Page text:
Captain Michales is obsessed with the ideal of freedom. He does not listen to his wife or to the elders of Meghalo Kastro. Turks, with the exception of Michales’s boyhood friend Nuri Bey, are Michales’s natural enemies. Counterbalancing this obsession is Michales’s attraction to Nuri’s wife, Eminé. He is enraptured by her beauty and enchanting voice, but he realizes that this attraction interferes with his total dedication to the liberation of Crete. Another problem is his heavy drinking bouts, which are usually followed by senseless cruelty toward Turks.
At the same gathering at which Eminé first captivates Michales, another Cretan fighter, Captain Polyxigis, also falls under her spell. It is Polyxigis who eventually wins Eminé’s heart and becomes her lover. Michales is jealous of Polyxigis, although he respects him as a comrade in arms.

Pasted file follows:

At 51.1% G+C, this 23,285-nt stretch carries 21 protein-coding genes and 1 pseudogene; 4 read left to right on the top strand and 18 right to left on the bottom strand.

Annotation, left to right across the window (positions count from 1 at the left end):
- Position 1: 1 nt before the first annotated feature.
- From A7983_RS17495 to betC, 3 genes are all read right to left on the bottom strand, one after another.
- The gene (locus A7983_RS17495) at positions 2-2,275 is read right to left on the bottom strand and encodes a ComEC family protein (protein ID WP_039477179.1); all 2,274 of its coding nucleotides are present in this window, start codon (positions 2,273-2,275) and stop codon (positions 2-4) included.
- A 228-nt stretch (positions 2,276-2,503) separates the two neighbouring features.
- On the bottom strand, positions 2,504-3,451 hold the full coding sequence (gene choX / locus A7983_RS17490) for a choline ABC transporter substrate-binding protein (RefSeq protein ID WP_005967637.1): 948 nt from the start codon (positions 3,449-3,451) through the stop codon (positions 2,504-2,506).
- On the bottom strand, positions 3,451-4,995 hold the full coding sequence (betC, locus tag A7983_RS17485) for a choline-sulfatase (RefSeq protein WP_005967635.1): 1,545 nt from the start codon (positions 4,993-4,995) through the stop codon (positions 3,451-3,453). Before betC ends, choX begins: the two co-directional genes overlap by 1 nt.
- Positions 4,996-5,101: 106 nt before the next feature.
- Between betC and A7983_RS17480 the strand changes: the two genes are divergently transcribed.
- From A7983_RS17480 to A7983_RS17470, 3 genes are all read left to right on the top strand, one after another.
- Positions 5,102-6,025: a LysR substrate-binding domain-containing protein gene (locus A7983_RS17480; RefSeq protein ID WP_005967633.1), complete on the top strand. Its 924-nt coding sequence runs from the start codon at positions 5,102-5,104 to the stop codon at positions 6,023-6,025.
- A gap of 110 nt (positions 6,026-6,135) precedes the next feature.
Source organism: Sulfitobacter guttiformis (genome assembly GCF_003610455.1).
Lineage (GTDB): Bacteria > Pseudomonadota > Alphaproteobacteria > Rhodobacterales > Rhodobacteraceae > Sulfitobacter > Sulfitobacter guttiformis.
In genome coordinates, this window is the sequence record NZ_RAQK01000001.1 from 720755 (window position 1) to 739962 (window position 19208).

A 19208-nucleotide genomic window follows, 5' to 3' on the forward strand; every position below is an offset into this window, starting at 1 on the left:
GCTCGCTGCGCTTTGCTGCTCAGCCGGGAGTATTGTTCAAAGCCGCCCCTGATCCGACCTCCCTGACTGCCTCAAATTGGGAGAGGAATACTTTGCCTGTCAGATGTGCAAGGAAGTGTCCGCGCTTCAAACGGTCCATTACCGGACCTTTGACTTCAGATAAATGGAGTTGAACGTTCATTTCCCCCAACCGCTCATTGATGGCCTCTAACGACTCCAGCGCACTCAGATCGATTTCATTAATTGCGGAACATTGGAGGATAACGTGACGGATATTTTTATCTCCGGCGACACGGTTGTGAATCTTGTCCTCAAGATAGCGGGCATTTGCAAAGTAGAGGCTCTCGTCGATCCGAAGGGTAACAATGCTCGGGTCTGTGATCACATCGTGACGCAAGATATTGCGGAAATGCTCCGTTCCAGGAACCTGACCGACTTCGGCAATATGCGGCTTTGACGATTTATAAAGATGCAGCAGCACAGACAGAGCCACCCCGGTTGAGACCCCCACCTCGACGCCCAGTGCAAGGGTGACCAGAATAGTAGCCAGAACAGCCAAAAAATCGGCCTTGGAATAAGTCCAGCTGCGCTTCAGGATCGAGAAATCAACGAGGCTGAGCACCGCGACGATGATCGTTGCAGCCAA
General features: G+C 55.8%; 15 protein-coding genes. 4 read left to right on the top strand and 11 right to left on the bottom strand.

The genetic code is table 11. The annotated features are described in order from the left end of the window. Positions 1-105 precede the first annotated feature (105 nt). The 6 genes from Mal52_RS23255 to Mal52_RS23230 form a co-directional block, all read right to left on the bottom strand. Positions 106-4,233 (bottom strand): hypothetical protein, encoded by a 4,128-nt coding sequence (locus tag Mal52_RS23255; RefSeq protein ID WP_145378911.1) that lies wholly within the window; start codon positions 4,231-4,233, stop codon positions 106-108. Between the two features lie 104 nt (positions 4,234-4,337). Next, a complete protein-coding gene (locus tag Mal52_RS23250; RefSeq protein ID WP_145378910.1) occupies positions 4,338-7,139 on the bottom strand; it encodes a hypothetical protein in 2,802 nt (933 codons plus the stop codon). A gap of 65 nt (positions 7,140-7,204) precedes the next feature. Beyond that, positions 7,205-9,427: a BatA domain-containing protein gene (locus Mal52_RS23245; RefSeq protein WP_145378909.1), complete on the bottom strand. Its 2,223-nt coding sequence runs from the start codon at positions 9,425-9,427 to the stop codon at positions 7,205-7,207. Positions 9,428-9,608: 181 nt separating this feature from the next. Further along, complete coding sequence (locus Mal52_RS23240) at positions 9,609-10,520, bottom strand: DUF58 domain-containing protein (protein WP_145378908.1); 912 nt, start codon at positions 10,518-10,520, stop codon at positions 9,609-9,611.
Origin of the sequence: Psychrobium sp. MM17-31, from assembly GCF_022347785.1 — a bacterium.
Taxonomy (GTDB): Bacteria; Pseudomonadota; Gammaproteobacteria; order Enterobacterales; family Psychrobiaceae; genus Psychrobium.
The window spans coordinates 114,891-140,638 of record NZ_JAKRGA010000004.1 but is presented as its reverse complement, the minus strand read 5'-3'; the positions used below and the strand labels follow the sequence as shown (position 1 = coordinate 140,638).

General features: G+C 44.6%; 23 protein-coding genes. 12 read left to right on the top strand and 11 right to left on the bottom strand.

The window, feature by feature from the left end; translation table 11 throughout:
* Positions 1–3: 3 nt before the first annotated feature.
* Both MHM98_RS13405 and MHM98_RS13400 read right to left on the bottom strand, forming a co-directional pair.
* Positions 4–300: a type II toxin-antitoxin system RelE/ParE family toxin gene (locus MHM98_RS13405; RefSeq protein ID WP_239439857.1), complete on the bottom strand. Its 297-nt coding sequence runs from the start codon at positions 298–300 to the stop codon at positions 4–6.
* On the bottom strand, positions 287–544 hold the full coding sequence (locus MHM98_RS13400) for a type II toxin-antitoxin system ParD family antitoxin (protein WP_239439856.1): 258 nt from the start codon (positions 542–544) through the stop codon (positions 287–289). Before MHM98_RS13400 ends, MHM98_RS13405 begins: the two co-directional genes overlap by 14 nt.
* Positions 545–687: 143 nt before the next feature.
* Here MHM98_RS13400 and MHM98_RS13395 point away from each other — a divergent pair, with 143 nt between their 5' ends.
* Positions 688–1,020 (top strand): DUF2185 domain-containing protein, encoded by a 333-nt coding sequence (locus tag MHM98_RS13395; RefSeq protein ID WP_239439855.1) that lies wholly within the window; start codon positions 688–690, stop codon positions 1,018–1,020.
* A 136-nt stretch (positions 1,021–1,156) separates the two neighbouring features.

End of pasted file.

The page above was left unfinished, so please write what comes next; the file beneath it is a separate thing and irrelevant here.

Polyxigis’s success in winning Eminé does not stop Michales from trying to impress her. In a contest of strength, Michales wins a match over Nuri, who is devastated and feels ineffectual in the eyes of Eminé. Nuri becomes further humiliated in a fight with Michales’s brother Manusakas. Although he manages to kill Manusakas, Nuri is permanently emasculated by a knife wound.
Michales, hearing of his brother’s murder, renounces his childhood friendship with Nuri and vows revenge. When the opportune moment comes, however, he finds Nuri in a pathetic condition and relents. Nuri, who wanted to die in battle, loses his manhood, his wife, his friend, and his honor. He commits suicide. Nuri’s death saddens Michales but...
(The entire section is 657 words.)